Drones may be used for inspections of objects near to the controller as well as at a distance in the sea. Frederiksen, Mouridsen, and Knudsen (2019) highlight their benefits as tools for infrastructure inspection. The approach has not been documented in its specific application to the oil and gas industry, but it should not be difficult to evaluate the benefits of being able to analyze objects such as oil rigs in detail to note any signs of damage or decay. Many oil and gas industry objects are located at sea, and so, it can be challenging to evaluate their condition due to the need to use aircraft to access some locations from the outside. Drones will significantly reduce the costs of such endeavors without compromising the quality of the inspection.

Unmanned vehicles may be used for the improvement of overall safety in the industry, but they also have applications in emergency and disaster management. Arain and Moeini (2016) claim that drones provide a low-cost method of providing accurate and timely information from areas affected by catastrophic situations while the response teams are formulating a strategy and moving in. The use of drones would reduce search times and enable responders to arrive knowing their objectives and ready to complete them at a low cost. As a result, it would be possible to minimize damage and save more lives if any are in danger.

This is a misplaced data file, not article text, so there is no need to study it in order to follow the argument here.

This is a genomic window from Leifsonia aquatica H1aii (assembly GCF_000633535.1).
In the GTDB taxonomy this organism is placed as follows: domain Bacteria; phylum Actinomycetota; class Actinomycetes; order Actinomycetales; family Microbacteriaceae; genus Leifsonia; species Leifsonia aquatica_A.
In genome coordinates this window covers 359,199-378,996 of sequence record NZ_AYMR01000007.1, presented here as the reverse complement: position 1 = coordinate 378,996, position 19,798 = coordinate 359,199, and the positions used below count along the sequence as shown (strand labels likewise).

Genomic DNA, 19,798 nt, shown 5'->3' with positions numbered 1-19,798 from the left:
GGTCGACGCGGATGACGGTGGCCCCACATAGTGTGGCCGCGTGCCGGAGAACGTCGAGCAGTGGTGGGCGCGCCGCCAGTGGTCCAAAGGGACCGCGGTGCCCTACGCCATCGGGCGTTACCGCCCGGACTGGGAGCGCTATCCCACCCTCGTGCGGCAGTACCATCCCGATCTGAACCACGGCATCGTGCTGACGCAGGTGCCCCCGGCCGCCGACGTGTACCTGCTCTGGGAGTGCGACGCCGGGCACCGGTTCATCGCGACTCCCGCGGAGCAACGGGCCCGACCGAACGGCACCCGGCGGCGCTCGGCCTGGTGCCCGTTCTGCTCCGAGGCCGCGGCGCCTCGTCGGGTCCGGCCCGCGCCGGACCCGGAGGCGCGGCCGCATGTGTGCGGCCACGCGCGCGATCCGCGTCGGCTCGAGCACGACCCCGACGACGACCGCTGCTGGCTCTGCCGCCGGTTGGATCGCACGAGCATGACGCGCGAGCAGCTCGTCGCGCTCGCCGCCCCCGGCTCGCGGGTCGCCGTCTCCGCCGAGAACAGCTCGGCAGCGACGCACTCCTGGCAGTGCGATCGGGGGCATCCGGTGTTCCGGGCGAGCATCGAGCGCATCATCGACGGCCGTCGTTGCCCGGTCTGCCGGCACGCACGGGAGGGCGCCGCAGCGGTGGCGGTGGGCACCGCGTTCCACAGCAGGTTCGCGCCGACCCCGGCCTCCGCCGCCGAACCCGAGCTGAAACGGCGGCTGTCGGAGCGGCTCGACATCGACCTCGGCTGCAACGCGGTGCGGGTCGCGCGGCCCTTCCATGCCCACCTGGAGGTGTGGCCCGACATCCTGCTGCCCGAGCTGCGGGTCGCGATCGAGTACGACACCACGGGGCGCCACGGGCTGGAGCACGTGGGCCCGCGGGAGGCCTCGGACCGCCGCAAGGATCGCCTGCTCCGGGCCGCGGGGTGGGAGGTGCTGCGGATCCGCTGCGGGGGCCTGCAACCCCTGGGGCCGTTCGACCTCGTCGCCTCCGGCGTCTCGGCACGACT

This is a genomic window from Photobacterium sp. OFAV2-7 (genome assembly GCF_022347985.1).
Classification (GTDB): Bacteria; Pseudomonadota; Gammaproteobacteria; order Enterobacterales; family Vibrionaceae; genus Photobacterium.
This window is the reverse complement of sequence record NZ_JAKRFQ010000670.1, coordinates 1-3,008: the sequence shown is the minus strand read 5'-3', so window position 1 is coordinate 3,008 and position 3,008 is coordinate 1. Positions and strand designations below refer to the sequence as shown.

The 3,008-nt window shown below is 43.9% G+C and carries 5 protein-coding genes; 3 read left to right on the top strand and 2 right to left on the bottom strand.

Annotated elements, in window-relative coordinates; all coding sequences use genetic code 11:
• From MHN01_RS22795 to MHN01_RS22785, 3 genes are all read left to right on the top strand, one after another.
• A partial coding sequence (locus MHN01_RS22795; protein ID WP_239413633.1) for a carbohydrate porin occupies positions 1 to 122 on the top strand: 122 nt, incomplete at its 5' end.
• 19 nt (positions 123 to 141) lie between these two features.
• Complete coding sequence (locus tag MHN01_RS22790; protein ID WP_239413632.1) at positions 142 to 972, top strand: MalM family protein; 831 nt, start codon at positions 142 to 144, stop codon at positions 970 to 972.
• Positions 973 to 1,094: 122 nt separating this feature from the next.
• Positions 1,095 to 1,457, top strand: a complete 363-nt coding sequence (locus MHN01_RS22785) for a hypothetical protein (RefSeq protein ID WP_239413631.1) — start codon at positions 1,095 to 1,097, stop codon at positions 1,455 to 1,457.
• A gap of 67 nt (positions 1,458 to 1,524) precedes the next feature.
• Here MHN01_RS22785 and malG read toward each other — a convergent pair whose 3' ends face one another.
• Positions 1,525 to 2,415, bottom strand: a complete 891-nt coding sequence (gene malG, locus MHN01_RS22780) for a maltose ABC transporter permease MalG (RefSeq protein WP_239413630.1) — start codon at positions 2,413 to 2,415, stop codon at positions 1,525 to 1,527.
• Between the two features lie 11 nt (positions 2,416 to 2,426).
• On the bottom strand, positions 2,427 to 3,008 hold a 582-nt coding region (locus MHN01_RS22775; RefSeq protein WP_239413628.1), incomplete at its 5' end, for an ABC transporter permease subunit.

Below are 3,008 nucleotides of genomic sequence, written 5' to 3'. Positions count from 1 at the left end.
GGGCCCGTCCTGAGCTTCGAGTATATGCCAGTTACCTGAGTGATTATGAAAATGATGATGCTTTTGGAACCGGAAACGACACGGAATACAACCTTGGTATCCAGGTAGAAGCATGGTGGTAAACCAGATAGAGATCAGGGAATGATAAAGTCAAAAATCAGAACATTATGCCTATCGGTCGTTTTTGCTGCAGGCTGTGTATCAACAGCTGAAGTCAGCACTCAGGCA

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As with infrastructure inspections, there is little to no scholarly information on the usage of drones for the purpose in the industry, possibly because the rarity of such events hinders innovations in the field.

There are some obstacles to the usage of drones in the oil and gas field, as well as in most other areas. As Baghirov (2018) notes, anyone may buy a drone, as the market is continuously growing and developing models accessible to buyers with any income level, but their real value is in software. Before drones can reach their full potential in oil and gas applications, it will be necessary to create a suite of programs that address the industry’s various needs. With that said, many of the needed functionalities have been implemented already for other purposes, and so, it is possible to save labor by taking them and adapting them to the situation. Nevertheless, until this necessary labor is complete, drones will remain somewhat inefficient, and companies will have to be persuaded to invest in suboptimal approaches for future benefits.

The final, though possibly most important, the issue concerns international legislation on drone flights, especially any potential conflicts between different nations’ laws. Sow (2018) identifies four possible approaches to the problem: following the local law, enabling flights beyond-line-of-sight, creating protected air zones, and creating drone rules based on those of other nations. All of these approaches have some issues, but overall, the fourth option is preferable.